Unlike any other listing, The Homewood is more about the house and its relationship to the gardens surrounding it.
Explore the woodland garden with silver birch, firs, heathers, rhododendrons, Japanese maples and water gardens.
Although the garden at The Homewood originally belonged to the Victorian house which was demolished and replaced by The Homewood, its connection to the house is spectacular.
The Homewood is open on alternate Fridays and Saturdays between April and October.
Visits to the house and garden must be pre-booked through the National Trust website. A minibus will collect you from Claremont Landscape Gardens and take you to Homewood by minibus.
The house is lived in by tenants.
National Trust members visit for free.
The house was designed in the Modernist style by the architect Patrick Gwynne for his family and was finished in May 1938.
Influenced by Le Corbusier’s Villa Savoye and Ludwig Miles van der Rohe’s Tugendhat House, the principal rooms of The Homewood are on the first floor with huge areas of glass overlooking the garden.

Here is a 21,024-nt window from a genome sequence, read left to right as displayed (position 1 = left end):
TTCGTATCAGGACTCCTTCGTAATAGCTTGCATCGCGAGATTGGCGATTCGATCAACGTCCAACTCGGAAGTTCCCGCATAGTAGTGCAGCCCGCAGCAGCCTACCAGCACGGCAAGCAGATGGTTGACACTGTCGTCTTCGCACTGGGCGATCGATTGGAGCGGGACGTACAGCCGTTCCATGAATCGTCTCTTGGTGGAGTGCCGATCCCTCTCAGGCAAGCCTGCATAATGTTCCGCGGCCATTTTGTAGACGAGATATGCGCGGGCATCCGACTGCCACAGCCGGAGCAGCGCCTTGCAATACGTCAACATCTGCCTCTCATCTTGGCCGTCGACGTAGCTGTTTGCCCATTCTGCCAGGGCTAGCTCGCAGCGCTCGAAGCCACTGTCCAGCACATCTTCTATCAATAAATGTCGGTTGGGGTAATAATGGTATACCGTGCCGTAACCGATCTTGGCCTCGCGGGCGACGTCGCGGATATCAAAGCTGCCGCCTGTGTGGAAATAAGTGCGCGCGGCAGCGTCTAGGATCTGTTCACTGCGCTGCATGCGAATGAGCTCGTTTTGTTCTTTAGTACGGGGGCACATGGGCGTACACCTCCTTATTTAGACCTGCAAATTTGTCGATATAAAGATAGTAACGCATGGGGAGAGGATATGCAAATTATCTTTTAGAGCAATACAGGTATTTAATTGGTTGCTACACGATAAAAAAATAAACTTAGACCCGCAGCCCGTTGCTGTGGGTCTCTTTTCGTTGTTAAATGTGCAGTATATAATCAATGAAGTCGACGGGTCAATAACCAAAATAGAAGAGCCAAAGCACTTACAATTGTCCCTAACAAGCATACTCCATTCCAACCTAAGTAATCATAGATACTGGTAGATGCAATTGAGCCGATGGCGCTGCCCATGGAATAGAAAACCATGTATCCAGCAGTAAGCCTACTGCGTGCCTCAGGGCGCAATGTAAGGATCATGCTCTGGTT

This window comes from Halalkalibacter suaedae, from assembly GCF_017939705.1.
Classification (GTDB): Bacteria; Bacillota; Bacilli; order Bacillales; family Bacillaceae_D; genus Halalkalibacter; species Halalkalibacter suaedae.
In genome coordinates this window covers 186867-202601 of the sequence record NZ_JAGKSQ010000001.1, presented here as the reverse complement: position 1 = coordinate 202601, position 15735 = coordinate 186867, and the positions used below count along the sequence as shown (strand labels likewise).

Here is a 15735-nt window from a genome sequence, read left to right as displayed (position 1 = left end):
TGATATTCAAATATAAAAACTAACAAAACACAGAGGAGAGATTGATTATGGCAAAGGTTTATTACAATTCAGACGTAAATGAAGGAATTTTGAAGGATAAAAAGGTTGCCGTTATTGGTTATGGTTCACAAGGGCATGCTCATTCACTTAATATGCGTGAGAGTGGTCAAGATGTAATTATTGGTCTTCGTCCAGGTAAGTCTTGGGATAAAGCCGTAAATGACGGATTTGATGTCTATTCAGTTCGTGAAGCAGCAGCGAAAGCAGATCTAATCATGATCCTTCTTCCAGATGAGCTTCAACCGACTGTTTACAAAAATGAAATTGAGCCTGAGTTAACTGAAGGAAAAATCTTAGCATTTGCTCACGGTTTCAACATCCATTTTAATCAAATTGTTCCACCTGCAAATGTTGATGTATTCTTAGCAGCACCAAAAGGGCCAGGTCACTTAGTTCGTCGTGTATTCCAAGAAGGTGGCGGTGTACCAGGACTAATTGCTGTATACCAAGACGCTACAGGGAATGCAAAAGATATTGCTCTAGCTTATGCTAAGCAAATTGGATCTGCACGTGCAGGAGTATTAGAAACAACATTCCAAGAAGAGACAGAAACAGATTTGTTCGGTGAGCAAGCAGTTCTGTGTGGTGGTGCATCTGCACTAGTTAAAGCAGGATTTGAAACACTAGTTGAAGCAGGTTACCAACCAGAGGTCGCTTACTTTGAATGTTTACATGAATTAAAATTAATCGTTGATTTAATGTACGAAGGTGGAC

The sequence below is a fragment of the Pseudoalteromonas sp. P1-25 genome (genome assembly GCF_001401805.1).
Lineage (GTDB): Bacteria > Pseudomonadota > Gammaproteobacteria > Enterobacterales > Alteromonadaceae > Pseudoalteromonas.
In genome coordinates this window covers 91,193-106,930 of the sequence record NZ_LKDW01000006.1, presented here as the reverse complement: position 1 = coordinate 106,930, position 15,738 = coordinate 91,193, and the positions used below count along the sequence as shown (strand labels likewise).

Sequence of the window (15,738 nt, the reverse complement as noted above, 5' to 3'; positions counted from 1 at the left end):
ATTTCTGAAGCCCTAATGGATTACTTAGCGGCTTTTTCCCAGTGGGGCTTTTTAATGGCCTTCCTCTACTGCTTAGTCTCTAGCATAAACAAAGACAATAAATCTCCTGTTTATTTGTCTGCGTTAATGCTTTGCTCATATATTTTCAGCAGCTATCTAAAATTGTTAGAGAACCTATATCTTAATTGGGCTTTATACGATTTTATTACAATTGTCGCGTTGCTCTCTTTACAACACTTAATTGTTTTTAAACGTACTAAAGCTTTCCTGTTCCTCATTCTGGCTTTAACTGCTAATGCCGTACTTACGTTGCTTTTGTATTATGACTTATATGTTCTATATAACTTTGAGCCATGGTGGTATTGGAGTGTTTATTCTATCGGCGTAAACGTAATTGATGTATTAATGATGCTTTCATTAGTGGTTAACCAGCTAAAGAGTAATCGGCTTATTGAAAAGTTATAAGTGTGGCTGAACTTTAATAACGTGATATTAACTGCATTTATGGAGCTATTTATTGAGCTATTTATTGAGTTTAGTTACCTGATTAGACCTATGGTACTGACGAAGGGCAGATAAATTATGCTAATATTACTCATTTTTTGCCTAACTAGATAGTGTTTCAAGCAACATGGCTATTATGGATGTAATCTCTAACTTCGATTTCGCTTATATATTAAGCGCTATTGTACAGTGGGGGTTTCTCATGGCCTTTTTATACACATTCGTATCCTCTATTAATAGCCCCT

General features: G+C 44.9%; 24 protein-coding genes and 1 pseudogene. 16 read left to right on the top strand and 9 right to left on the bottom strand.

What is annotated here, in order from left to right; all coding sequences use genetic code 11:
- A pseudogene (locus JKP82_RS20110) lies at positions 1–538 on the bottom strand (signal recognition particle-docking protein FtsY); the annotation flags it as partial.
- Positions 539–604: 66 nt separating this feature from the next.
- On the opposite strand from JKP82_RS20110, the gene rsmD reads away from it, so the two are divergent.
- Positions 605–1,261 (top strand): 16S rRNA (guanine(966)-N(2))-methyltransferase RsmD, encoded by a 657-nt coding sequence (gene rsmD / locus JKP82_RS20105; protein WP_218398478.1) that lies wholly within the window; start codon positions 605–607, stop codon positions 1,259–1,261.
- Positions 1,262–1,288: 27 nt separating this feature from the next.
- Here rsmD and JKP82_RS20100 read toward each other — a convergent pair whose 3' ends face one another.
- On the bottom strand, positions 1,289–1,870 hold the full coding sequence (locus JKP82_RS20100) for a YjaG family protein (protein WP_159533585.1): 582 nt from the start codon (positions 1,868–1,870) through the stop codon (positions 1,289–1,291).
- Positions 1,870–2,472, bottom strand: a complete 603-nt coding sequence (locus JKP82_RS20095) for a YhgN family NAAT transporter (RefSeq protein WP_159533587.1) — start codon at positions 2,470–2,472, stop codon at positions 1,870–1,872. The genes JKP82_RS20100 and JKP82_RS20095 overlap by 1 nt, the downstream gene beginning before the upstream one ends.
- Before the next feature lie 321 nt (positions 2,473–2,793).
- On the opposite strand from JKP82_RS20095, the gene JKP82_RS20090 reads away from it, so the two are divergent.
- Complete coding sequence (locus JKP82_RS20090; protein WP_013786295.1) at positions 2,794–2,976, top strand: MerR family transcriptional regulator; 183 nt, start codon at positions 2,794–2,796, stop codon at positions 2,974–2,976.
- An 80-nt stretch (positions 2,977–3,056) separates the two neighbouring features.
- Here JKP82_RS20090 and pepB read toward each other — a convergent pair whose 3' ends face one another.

It was described by his father, Commander Alban Gwynne, as ‘A Temple of Costly Experience’.
Both Gwynne’s parents died of natural causes before the end of World War II and did not live to see the house finished. Gwynne’s sister moved away from Esher after her marriage so Gwynne lived alone in the house for 46 years.
Gwynne continually added and remodelled the building to reflect the changing times. He died in 2003.
The house was accepted by the National Trust in 1994 along with a ‘Green Book’ which contains over one hundred pages of Gwynne’s ‘notes, designs and practical tips’ for the garden.